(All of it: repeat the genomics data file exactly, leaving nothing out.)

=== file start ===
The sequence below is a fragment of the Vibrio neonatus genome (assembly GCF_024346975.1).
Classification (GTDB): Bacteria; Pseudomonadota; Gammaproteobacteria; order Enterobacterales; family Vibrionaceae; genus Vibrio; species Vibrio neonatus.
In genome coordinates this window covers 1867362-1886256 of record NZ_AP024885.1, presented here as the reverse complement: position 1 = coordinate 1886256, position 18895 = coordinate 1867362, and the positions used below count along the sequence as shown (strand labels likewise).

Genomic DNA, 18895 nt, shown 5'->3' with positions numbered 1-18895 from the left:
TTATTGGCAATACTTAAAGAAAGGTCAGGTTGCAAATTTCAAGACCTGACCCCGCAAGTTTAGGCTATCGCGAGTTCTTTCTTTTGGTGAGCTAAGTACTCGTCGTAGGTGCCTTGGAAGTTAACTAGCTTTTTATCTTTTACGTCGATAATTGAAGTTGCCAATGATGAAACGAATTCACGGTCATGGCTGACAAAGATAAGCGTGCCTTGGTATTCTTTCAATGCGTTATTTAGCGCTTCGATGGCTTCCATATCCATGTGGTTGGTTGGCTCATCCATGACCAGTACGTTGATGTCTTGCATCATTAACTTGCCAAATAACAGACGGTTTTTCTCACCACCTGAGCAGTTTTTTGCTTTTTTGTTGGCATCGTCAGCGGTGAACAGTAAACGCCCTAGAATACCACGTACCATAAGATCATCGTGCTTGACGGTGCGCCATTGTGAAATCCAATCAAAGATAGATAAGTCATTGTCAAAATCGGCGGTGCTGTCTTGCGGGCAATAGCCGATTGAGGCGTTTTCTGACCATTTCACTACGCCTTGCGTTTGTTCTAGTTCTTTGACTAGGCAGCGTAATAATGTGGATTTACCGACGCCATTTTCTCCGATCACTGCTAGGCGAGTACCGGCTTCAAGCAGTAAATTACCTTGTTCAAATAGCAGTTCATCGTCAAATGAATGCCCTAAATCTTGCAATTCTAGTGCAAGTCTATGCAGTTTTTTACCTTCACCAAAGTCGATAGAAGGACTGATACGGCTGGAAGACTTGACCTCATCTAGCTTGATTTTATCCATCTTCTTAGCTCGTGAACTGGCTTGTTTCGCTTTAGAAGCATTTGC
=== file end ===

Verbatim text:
The sequence below is a fragment of the Vibrio neonatus genome (assembly GCF_024346975.1).
Classification (GTDB): Bacteria; Pseudomonadota; Gammaproteobacteria; order Enterobacterales; family Vibrionaceae; genus Vibrio; species Vibrio neonatus.
In genome coordinates this window covers 1867362-1886256 of record NZ_AP024885.1, presented here as the reverse complement: position 1 = coordinate 1886256, position 18895 = coordinate 1867362, and the positions used below count along the sequence as shown (strand labels likewise).

Genomic DNA, 18895 nt, shown 5'->3' with positions numbered 1-18895 from the left:
TTATTGGCAATACTTAAAGAAAGGTCAGGTTGCAAATTTCAAGACCTGACCCCGCAAGTTTAGGCTATCGCGAGTTCTTTCTTTTGGTGAGCTAAGTACTCGTCGTAGGTGCCTTGGAAGTTAACTAGCTTTTTATCTTTTACGTCGATAATTGAAGTTGCCAATGATGAAACGAATTCACGGTCATGGCTGACAAAGATAAGCGTGCCTTGGTATTCTTTCAATGCGTTATTTAGCGCTTCGATGGCTTCCATATCCATGTGGTTGGTTGGCTCATCCATGACCAGTACGTTGATGTCTTGCATCATTAACTTGCCAAATAACAGACGGTTTTTCTCACCACCTGAGCAGTTTTTTGCTTTTTTGTTGGCATCGTCAGCGGTGAACAGTAAACGCCCTAGAATACCACGTACCATAAGATCATCGTGCTTGACGGTGCGCCATTGTGAAATCCAATCAAAGATAGATAAGTCATTGTCAAAATCGGCGGTGCTGTCTTGCGGGCAATAGCCGATTGAGGCGTTTTCTGACCATTTCACTACGCCTTGCGTTTGTTCTAGTTCTTTGACTAGGCAGCGTAATAATGTGGATTTACCGACGCCATTTTCTCCGATCACTGCTAGGCGAGTACCGGCTTCAAGCAGTAAATTACCTTGTTCAAATAGCAGTTCATCGTCAAATGAATGCCCTAAATCTTGCAATTCTAGTGCAAGTCTATGCAGTTTTTTACCTTCACCAAAGTCGATAGAAGGACTGATACGGCTGGAAGACTTGACCTCATCTAGCTTGATTTTATCCATCTTCTTAGCTCGTGAACTGGCTTGTTTCGCTTTAGAAGCATTTGC